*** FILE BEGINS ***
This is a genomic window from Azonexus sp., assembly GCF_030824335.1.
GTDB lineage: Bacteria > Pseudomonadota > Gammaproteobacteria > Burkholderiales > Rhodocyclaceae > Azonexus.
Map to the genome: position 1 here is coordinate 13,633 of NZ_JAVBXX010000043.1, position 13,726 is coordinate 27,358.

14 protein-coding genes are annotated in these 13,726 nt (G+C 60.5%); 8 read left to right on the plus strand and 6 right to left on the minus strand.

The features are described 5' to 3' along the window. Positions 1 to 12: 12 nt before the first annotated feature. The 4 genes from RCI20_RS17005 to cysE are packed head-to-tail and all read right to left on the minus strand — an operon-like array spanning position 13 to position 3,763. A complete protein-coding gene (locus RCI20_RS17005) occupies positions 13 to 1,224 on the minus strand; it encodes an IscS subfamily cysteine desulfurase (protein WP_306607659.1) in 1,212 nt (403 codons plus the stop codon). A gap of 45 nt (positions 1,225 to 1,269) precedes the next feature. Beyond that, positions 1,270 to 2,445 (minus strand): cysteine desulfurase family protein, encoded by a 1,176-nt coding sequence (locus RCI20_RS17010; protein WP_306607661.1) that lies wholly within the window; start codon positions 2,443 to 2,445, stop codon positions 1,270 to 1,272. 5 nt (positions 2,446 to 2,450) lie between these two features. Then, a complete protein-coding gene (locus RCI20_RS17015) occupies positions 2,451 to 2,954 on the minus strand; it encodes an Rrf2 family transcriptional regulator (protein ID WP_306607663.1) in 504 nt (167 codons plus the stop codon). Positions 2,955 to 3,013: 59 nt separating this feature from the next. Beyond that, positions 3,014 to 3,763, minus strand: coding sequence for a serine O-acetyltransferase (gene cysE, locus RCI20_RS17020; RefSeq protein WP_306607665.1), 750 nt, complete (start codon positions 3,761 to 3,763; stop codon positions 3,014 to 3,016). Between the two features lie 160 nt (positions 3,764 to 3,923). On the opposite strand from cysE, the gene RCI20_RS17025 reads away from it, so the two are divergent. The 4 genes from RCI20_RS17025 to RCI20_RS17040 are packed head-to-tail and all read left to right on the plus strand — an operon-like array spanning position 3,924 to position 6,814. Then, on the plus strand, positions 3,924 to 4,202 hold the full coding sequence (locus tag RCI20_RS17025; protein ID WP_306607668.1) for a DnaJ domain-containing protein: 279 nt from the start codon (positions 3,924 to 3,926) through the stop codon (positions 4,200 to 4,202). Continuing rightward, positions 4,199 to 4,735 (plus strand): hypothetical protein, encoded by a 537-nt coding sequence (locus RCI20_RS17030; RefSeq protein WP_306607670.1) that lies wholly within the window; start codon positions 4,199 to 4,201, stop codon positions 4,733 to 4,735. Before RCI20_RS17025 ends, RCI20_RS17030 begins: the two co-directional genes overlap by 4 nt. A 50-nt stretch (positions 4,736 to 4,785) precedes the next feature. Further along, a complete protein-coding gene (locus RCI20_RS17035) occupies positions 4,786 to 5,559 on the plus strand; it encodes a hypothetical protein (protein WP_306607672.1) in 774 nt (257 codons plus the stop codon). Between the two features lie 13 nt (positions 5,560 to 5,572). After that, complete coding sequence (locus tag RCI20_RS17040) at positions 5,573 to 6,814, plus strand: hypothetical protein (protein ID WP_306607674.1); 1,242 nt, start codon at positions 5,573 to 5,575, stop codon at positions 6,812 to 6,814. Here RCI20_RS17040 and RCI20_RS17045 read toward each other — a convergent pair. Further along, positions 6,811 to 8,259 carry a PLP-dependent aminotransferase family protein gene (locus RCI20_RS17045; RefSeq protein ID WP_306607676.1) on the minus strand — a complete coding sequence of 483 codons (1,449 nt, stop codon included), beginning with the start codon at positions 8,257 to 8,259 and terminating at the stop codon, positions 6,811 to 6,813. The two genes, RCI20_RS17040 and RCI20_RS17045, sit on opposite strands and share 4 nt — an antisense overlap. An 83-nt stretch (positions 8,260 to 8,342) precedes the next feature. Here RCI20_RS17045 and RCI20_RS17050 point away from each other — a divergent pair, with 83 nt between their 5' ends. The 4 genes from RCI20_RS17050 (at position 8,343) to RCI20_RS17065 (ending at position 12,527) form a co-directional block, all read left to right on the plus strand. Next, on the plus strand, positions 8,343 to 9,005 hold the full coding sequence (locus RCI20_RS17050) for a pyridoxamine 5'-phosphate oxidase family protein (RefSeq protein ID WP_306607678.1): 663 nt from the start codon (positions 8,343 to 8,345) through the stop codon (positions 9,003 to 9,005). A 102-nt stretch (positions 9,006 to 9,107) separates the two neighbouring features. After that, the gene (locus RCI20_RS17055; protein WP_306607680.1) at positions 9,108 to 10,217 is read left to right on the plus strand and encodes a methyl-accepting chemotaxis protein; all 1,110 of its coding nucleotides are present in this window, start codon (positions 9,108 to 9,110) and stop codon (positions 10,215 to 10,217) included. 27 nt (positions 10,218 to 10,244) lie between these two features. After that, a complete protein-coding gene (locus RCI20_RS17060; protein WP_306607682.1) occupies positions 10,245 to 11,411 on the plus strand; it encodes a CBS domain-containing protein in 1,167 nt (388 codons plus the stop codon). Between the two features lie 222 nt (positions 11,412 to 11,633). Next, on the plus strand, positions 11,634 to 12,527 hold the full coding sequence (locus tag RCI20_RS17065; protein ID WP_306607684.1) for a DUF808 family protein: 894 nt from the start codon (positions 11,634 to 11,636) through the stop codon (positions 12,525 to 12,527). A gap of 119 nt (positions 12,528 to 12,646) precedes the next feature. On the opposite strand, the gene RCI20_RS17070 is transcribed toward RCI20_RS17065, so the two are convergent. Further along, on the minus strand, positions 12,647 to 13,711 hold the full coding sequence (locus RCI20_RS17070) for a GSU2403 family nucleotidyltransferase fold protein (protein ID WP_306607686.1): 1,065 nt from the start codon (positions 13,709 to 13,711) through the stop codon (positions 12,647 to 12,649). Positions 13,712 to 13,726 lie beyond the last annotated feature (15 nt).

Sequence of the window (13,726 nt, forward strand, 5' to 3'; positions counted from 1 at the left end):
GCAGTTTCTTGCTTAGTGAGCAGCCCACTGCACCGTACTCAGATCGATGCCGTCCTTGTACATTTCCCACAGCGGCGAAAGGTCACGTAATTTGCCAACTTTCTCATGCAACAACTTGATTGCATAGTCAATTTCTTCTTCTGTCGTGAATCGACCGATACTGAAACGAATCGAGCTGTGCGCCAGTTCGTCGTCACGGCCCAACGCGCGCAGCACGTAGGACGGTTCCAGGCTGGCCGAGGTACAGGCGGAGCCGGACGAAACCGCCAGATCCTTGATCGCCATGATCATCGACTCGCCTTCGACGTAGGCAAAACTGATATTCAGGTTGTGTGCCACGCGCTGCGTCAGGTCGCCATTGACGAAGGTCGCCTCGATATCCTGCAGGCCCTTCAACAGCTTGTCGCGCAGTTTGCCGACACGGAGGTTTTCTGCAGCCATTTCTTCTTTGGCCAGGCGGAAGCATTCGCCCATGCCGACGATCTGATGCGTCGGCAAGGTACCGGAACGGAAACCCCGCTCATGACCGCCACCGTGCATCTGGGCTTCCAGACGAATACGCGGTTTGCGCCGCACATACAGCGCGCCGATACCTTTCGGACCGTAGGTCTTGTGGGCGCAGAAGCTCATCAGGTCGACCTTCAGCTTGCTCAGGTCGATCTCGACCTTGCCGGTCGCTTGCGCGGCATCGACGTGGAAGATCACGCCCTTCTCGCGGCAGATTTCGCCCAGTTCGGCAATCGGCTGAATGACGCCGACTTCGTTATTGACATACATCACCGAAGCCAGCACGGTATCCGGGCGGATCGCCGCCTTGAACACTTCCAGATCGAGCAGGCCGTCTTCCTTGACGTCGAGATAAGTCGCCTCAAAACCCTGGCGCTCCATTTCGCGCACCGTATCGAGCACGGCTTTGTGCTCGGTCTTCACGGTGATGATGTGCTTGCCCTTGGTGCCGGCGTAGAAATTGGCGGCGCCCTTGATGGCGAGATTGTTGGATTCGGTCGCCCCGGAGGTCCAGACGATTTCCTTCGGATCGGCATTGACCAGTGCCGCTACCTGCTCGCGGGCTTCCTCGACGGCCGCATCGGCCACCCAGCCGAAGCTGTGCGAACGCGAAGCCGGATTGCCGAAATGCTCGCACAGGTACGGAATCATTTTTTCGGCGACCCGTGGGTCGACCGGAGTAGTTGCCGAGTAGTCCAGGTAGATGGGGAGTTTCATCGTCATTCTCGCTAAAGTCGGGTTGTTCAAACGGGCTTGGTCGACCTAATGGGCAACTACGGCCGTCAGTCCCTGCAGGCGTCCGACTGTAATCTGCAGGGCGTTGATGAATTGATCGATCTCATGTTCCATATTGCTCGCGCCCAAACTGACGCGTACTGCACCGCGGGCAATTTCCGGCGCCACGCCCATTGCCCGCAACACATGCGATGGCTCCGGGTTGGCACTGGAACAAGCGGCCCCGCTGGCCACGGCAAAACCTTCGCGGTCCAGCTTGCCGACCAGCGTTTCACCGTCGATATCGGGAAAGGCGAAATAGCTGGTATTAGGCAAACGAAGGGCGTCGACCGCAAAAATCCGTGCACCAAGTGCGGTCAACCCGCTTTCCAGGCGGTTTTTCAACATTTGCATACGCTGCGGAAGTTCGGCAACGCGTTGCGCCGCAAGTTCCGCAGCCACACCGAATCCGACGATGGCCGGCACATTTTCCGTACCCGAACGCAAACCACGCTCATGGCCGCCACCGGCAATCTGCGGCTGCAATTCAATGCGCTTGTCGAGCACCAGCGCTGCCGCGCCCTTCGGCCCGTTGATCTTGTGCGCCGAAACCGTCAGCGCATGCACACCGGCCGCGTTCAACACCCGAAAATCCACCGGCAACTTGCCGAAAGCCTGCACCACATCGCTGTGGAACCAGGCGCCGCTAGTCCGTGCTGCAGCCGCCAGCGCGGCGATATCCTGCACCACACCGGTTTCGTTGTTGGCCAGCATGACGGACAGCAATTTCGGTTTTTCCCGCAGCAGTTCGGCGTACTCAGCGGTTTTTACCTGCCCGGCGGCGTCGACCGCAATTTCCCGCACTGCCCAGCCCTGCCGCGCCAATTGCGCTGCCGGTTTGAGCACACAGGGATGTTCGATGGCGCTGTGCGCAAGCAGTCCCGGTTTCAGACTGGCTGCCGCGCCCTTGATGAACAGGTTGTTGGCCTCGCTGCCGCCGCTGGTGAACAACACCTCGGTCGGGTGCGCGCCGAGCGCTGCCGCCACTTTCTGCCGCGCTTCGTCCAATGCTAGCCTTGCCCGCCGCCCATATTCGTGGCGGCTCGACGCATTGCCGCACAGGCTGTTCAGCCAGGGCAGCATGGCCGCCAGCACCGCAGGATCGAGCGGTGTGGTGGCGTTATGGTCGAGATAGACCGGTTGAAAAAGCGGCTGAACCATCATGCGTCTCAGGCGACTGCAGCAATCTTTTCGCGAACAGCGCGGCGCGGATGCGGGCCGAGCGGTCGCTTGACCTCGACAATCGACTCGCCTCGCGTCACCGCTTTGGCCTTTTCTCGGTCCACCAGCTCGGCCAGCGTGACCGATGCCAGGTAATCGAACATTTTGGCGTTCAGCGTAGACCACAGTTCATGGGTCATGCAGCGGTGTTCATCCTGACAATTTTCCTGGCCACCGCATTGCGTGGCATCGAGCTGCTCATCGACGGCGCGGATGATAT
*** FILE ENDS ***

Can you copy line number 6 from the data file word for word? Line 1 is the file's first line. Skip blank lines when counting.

Sequence of the window (13,726 nt, forward strand, 5' to 3'; positions counted from 1 at the left end):